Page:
As with asset owners, there is no one-size-fits-all answer for managers. Instead it is about aligning stewardship efforts with the strategy in question – be that a concentrated active equity strategy, a buy-and-hold credit strategy, or a commercial real estate portfolio, for example. The connection between stewardship and capital allocation decisions is important too – insights garnered through stewardship can shape allocations, and stewardship should attend to material risks and opportunities that flow from allocations.
One area where we have also advocated for greater progress is on public policy engagement and collaboration. We face several systemic sustainability challenges – climate, biodiversity and inequality to name three – and these require the investment industry to step up on system-level stewardship. It is in all of our interests that we have a well-functioning investment system and that we play our part in tackling the defining systemic issues of our time, so we must all do what we can with what we have.
So in order to do that, how do you shape your stewardship policy?
Our policy is shaped around our investment beliefs and priorities, but is also focused where we can have greatest influence and be most effective in our activities. Two examples to illustrate the first point are our focus on climate and collaborative initiatives. We believe climate is a systemic and urgent challenge and so have elevated it as a stewardship priority – that flows into our engagement with managers, with industry bodies, and with our asset owner clients.
We also believe that collaborative initiatives are important to give the investment industry a stronger voice and improve investment outcomes for all participants. Therefore we are an active participant in several key initiatives, but have also founded several ourselves where we thought there was a gap that needed addressing – for example our Thinking Ahead Institute and the WTW Research Network.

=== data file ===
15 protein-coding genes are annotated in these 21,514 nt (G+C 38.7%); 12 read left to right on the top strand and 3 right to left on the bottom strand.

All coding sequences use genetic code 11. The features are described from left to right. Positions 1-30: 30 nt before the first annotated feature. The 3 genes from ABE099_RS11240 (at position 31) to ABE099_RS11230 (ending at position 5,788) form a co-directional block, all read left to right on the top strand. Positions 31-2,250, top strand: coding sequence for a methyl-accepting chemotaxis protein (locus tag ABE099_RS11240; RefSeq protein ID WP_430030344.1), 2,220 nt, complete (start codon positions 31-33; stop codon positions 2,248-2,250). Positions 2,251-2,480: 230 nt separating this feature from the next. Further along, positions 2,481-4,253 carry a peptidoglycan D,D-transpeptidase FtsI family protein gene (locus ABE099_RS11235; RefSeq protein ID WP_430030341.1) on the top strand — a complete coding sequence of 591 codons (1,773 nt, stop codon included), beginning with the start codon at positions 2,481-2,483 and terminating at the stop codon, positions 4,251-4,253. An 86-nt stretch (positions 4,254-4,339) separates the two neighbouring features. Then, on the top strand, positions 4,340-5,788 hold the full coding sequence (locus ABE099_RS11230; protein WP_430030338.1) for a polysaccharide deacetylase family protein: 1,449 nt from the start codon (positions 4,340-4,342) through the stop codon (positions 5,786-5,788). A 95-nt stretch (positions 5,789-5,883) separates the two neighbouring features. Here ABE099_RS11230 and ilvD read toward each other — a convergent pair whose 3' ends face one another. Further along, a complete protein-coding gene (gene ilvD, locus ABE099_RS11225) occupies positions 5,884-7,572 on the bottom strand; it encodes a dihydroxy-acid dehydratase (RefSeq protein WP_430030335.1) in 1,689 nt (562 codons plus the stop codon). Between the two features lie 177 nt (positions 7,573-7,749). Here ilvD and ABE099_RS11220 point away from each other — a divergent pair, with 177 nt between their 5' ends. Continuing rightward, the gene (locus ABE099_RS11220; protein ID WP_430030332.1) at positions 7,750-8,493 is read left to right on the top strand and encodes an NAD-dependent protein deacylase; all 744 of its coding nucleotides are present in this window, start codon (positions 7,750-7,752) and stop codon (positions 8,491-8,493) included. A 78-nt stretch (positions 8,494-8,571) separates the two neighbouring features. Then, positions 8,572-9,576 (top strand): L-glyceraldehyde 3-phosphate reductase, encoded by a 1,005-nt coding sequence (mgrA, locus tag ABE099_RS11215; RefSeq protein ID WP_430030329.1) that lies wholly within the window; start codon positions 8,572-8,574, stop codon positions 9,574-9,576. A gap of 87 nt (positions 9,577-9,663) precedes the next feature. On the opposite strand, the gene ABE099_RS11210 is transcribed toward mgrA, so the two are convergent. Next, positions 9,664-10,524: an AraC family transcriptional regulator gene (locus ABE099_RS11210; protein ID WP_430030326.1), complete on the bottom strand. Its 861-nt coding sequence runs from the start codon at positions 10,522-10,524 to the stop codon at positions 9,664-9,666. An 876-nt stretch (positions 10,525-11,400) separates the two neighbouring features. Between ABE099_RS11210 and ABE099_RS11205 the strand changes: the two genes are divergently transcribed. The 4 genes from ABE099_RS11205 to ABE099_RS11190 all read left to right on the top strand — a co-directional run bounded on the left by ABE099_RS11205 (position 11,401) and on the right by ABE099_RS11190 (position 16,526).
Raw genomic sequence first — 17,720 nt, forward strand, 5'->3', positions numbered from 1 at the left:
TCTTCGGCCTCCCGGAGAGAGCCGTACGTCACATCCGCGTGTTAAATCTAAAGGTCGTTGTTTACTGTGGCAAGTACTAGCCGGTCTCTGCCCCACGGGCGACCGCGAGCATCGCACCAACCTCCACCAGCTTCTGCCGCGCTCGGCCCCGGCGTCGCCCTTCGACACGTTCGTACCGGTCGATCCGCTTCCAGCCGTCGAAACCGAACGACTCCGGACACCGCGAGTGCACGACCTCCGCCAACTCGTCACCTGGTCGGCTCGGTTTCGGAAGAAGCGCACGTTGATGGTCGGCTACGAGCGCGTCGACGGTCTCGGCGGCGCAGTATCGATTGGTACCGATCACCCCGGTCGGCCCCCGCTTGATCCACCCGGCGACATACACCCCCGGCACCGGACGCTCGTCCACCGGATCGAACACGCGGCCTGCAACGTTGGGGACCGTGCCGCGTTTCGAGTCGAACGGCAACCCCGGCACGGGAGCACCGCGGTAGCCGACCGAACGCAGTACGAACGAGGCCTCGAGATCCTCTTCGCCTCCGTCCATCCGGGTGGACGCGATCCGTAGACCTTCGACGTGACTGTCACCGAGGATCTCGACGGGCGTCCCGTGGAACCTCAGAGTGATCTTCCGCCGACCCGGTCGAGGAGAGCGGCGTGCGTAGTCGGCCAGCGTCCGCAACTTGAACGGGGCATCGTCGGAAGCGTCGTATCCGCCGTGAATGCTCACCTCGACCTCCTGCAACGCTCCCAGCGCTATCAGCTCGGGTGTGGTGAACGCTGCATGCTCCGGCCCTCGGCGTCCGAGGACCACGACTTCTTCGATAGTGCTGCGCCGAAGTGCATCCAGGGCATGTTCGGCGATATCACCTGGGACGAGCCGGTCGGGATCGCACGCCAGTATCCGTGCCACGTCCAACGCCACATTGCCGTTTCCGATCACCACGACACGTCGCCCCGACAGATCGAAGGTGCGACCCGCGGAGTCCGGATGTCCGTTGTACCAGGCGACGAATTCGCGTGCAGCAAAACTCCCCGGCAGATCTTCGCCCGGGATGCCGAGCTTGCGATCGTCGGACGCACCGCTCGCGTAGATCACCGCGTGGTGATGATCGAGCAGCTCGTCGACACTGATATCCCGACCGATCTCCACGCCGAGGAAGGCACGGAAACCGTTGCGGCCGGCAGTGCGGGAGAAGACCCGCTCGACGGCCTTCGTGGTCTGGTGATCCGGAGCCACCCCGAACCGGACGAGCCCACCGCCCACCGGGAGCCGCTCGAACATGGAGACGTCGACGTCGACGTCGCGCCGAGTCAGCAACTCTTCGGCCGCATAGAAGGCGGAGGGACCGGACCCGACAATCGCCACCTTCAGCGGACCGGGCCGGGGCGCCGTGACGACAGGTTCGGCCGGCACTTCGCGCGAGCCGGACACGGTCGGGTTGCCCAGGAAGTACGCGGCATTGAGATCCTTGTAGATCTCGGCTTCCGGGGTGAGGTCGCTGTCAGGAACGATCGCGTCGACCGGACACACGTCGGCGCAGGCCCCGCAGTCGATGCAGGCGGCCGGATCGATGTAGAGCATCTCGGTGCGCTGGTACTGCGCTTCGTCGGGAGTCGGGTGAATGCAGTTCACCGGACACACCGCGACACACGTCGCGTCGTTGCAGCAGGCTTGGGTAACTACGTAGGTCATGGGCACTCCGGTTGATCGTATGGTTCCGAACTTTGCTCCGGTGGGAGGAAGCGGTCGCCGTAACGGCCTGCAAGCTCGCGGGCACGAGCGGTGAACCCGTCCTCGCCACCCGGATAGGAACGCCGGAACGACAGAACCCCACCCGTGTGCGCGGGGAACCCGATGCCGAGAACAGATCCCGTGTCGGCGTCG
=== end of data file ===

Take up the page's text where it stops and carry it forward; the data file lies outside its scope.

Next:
On the second issue of focusing on points of influence and leverage, that means for example that we spend a great deal of time working with the asset management community. But we also partner with groups such as EOS at Federated Hermes, a specialist stewardship provider, to bolster the engagement and voting activities across a range of our fund solutions.
Finally, last week there was a lot of attention for three new EU reports on greenwashing and greenhushing, increasingly seen as an urgent issue many corporates are guilty of and asset owners are faced with. How do you build in checks and balances?
It is important to recognise that the intense scrutiny and interrogation of sustainability is our current reality, which will likely continue for the foreseeable future. And whilst that can add to the burdens and stresses on already stretched resource, we must embrace this reality and fight for the positives that it can bring. It can bring increased transparency, accountability and trust to our work, and all of those will be vital in the coming years and decades.
Put simply, greenwashing has no place in our industry, and so we must all work to eradicate it. That comes through individuals and organisations working with integrity, applying internal checks and good governance to what they do. It also means those providing assessments and advice to do high quality due diligence.
But it’s unlikely to be the right long-term answer. No-one can please everybody all the time. Organisations are unavoidably faced with different stakeholders wanting different – and occasionally opposing – things. The way forward is founded on conviction about what you do, why you do it, and how you will deliver it to your end client. That conviction must be twinned with clarity of communication – internally and externally. It is a difficult environment to operate in, but the sustainability issues we are confronting are too important to back away from. Therefore we must all double down on our conviction, and on the clarity with which we tell people the what, why and how of delivering better outcomes for our end savers.
Anything else you'd like to share with our readers?
An interesting development to observe in the industry in the last few years has been the impact the Financial Reporting Council’s UK Stewardship Code has had since it was revised in 2020. It is designed to set high stewardship standards for asset owners, asset managers and service providers, and in many ways it has done. In order to become and stay a signatory, you must report annually on how you are meeting all the principles of the Code, evidencing exactly what you are doing and how you are doing it, there is a real emphasis on reporting activities and outcomes.
The FRC is looking for examples, case studies and evidence of progress year on year. This has really shone a light on the importance of stewardship and the influence it can have – if done well. There are some great examples of what investors are doing through the UK Stewardship Code reporting. It has raised the bar for good practice and see it as a really positive development for our industry to engage with.